- Fertilize: slow-release high nitrogen lawn food or winterizer will help the roots.
- Overseed with annual ryegrass (most affordable) or perennial ryegrass (more expensive, but easier to maintain, less mowing through winter).
- Watch for brown patch! Circular patches of brown grass, which pulls loose easily from the turf. Water deeply but less often, and avoid nighttime watering. Apply fungicides as necessary, and the grass should recover just fine.
TREES & SHRUBS:
- Water: deeply about once a week.
- Mulch! Nice, even, 1-3" layer of mulch around trees and along shrubs. NO MOUNDING!
- Prune out dead, damaged branches, gently reshape wild growth on shrubs.
- Plant shrubs and trees. Planting in the fall gives them time to establish a great root system so they can emerge bigger, better, and bolder in the spring.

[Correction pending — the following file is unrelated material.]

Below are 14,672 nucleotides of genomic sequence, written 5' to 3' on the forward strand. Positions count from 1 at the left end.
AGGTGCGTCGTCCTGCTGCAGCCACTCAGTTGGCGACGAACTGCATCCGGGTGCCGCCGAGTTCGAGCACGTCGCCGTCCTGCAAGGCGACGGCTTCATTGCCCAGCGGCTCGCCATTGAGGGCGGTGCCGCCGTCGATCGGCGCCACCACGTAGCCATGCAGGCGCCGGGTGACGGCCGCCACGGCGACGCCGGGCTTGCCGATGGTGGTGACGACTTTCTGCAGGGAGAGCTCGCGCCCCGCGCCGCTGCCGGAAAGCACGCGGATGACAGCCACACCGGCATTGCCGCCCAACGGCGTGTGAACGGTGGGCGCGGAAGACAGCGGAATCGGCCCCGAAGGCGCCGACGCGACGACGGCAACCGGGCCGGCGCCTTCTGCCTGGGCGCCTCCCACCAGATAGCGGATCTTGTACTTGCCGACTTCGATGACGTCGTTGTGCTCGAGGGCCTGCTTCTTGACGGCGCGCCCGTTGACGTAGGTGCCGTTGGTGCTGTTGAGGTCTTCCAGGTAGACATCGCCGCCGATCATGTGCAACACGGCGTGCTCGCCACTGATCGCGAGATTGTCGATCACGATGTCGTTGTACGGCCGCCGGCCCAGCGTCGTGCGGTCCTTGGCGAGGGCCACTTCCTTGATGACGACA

- Mulch! A nice, even, 1-3" layer will help keep out weeds and retain moisture in the soil.
- Fertilize with a high-nitrogen formula to give plants a boost through the nice fall growing season.
- Add compost.
- Pull out summer plants. Most should be pretty shabby and will be goners with the first frost.
- Trim fall mums down to 1-2" so they can come back next year; or remove entire plant.
- Plant or fill in flower beds with cooler color such as snapdragons, dianthus, pansies, ornamental kale and cabbage
- Prime time for planting wildflower seeds - bluebonnets, paintbrushes & more. They'll get the best start in now that we've had some rain!
- Flowering BULBS - daffodils, ranunculus, etc.
- Plant Cool-season crops. From transplants: cole crops like broccoli, cabbage, cauliflower. From seed: leafy greens like lettuce, kale, spinach, root crops like carrot, beet, radish, turnip.
- Plant bulbs: onion sets, garlic, shallots
- Harvest end of summer crops - tomatoes, potatoes, beans, peppers. Be sure to pull any fruit before the first frost.
- HERBS: plant cilantro, parsley, dill, mint, lavender, rosemary